Renn and Tia's Excellent Adventure travel blog

The Caves






Stone Forest

Stone Forest

Renn and Katie

Renn and one of her aiyis (who is now a waitress)

Today we visited the caves and the Stone Forest. I really enjoyed the caves. First, they were cool. Second, there were interesting formations. Renn rushed me through them because she saw a bat when we first entered, she hates dark places. To get to the caves we had to travel over EXTREMELY bumpy roads. They were almost as bad as the roads from Chengdu to Wolong in 2007. They were the worst roads I have ever traveled.

Our guide told us that the trucks don't want to pay the tolls so they don't use the expressway; therefore, the regular road is horrible because of the amount of traffic. Apparently, they don't repair the road. Cars and motorbikes were traveling on the wrong side of the road and coming straight at us.

We also visited the Stone Forest. It was so hot that nobody really wanted to walk that much. You could have hiked a lot in the Stone Forest if only it wasn't 38 C and probably 98 percent humidity.

We had lunch at what they called the Farmers Market. One of the girls with whom Renn enjoyed spending time called it the Gas Station because the building looked like exactly like a gas station. "I liked the fish we had at the gas station."

Renn was in heaven in the late afternoon because she spent 2+ hours at the hotel pool with a bunch of the girls while another mom and I went shopping via tutu (3-wheeled motorcycle with a cab on it). We hit the Rock Street where we bought Yangchun Rock jewelry and Malachite jewelry. Then we hit the "Chop, Chop" store, as our guide calls it, to purchase cutlery for which Yangchun is known.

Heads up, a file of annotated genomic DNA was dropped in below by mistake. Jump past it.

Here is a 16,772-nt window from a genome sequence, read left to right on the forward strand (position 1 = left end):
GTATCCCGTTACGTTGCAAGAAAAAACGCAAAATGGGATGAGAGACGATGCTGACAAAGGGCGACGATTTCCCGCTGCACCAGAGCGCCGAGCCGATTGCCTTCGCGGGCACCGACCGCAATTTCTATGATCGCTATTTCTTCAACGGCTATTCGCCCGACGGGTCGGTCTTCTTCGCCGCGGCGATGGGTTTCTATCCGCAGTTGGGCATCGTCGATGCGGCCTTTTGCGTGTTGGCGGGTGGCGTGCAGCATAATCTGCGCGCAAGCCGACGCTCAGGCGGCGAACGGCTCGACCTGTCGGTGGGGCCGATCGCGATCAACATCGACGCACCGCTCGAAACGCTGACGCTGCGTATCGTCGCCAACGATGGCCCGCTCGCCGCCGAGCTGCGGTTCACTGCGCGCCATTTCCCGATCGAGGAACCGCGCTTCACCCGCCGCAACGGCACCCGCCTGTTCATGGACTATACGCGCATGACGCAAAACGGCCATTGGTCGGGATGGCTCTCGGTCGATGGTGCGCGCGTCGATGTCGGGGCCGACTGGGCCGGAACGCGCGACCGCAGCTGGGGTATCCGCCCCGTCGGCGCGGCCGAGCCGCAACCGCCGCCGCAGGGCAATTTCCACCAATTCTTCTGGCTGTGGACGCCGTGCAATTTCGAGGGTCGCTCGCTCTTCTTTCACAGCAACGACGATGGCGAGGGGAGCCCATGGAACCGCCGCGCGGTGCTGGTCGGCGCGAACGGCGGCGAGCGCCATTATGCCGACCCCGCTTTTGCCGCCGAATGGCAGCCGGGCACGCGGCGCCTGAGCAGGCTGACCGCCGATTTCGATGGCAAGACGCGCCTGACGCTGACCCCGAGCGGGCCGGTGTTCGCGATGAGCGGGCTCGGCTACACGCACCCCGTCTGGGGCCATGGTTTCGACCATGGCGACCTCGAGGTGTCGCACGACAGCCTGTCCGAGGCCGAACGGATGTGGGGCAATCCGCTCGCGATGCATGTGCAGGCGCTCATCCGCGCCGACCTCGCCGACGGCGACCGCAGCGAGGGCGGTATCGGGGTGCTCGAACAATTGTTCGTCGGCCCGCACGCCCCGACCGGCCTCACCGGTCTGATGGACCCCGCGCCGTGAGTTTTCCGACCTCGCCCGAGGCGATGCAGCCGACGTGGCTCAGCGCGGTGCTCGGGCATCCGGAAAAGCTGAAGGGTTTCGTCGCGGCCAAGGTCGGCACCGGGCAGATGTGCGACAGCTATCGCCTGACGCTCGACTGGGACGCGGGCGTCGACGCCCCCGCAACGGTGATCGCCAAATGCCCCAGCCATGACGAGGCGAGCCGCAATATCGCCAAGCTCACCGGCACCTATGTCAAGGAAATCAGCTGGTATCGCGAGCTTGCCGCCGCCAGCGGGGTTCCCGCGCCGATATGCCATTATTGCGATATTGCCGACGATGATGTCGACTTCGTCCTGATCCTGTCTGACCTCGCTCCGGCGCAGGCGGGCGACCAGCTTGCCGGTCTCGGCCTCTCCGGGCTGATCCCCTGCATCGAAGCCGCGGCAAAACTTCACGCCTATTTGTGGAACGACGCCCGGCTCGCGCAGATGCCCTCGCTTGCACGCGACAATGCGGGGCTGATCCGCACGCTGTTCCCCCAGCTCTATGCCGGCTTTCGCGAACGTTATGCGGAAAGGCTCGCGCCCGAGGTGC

We had a group dinner at a local restaurant which featured dim sum. It was my favorite meal in Yangchun. The Yangchun TV station and radio station were there again to film and record interviews and scenes. Mrs. Yu and several of the orphanage workers were attended. When they announced that you could come up to ask Mrs. Yu any questions, I went up to talk with her. When she saw me, she started saying Tanshui mama and pointing to a restaurant worker. I asked for translation and it turned out that one of the restaurant workers was a former orphanage worker and she was one of Renn's aiyis. Mrs. Yu wanted me to know. The restaurant worker/aiyi gave me a hug and I brought Renn over for a picture.

Mrs. Yu brought her dog to dinner! The kids loved it and they were all running around in the restaurant playing with the dog. It was crazy.

The people of Yangchun have been so very friendly, kind, and helpful. It truly feels like Renn has a home in China as well as the United States.

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